So let's have a look at a contingency table, we're gonna make these rows and

columns of values.

Now we looked at an example in the introduction, but

let's construct a more proper one.

Still this study never existed, I just wanna show you the numbers.

So let's do randomization by stratification.

So we're taking random samples by some mutually exclusive trait in our

population.

We're going to do a cross-sectional study.

In other words,

something like a survey, so we're going to hand out a questionnaire.

A questionnaire answers is going to be likert style and of an odd scale.

In other words, five choices or seven or nine choices to choose from when they do

answer a question and let's just look at the results of a certain question.

Now let's imagine that the stratification was by hospital department.

So that's in the mutually exclusive trait,

anyone who works in either one department or the other department.

The choices that they could make, this likert scale is scaled anywhere from

strongly disagree to strongly agree and it's asking the question,

does the university need a medical education department?

Now in many third world universities,

there is not an individual department that just looks at medical education left

up to the individual clinical departments themselves.

So let's look at that.

Our stratification was by department and here,

we have a surgery department and a medicine department and

what we're interested in is not the individual choices.

We now want to make lists of those values and get the mean and the variance and

compare those means to each other.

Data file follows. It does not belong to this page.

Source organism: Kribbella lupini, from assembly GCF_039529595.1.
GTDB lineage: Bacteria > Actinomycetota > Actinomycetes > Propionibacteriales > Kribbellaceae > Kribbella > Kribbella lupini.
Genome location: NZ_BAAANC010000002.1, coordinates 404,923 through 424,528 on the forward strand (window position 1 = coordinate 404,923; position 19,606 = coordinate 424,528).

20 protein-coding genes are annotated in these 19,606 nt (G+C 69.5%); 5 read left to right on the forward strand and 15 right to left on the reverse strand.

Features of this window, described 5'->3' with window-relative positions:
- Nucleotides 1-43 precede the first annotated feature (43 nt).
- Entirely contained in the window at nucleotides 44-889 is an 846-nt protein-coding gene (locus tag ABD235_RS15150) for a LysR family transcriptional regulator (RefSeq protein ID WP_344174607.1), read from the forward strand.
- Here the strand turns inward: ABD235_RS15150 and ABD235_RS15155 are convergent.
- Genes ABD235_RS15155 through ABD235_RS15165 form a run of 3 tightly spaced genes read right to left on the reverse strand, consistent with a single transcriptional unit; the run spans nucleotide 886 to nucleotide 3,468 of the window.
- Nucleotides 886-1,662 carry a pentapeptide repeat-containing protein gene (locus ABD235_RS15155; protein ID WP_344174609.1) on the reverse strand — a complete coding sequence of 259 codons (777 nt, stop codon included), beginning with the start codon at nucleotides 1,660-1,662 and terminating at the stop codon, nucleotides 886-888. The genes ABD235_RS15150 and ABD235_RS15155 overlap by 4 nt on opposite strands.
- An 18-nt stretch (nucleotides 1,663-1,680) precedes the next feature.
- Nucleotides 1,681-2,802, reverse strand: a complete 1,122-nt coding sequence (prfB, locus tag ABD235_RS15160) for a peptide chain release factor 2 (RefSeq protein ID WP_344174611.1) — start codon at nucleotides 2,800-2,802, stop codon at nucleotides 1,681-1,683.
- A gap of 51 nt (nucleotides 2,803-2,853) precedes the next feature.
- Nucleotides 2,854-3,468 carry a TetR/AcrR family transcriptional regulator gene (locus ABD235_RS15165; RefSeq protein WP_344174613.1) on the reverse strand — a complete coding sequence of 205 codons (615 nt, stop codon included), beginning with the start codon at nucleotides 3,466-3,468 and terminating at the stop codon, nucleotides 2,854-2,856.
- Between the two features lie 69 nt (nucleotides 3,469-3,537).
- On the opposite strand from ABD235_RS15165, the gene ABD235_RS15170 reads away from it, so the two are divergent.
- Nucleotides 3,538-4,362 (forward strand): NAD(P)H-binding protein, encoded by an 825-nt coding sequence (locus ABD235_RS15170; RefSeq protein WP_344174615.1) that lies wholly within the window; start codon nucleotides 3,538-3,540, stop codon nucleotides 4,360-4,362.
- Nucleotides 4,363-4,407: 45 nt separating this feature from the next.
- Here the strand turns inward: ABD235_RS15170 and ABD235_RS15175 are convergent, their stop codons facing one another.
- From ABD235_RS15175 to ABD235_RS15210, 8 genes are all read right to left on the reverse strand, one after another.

We just wanted to know in the surgery department and in the medicine department,

how many times that the choice strongly disagree occurs?

So twice for the surgery, three times for medicine.

If we look down the surgery column, we can add all of those values up and that will

show us that there were 23 individuals who took part in the surgery department and

21 in the medicine department.

So those are for the columns, but we can also tackle the rows.

So we can now see that there were five individuals who chose

strongly disagree and ten individuals who chose strongly agree.

We've got to ask ourselves now, what do we do with this table?

What does this table mean?

Well, it is a table just about observations.

We just totaled our observations in tabular form.

Let's just construct another one before we go any further.

Let's just look at the development of COPD in smokers.

So we take a random sample of patients with chronic obstructive airway disease,

there were 248 of them in the history.

We note that 23 of them had a substantial history of smoking,

then we took 1,001 patients without any pulmonary disease and

we note 49 of them had a substantial history of smoking.

So with that information, do we construct a contingency table of observations?

Well, this is how we go about it.

Remember in the pneumonia disease group, there was a total of 248.

There were 23 that smoked.

You just have to subtract those two from each other to get the no smoke,

which is 225 the non-smokers, so that will be our contingency table

of our observationsa as long as those totals add up completely and

correctly and we can now also see the row totals there.

There were 72 with a history of smoking and 1,177 who didn't.

Those are contingency tables of observation.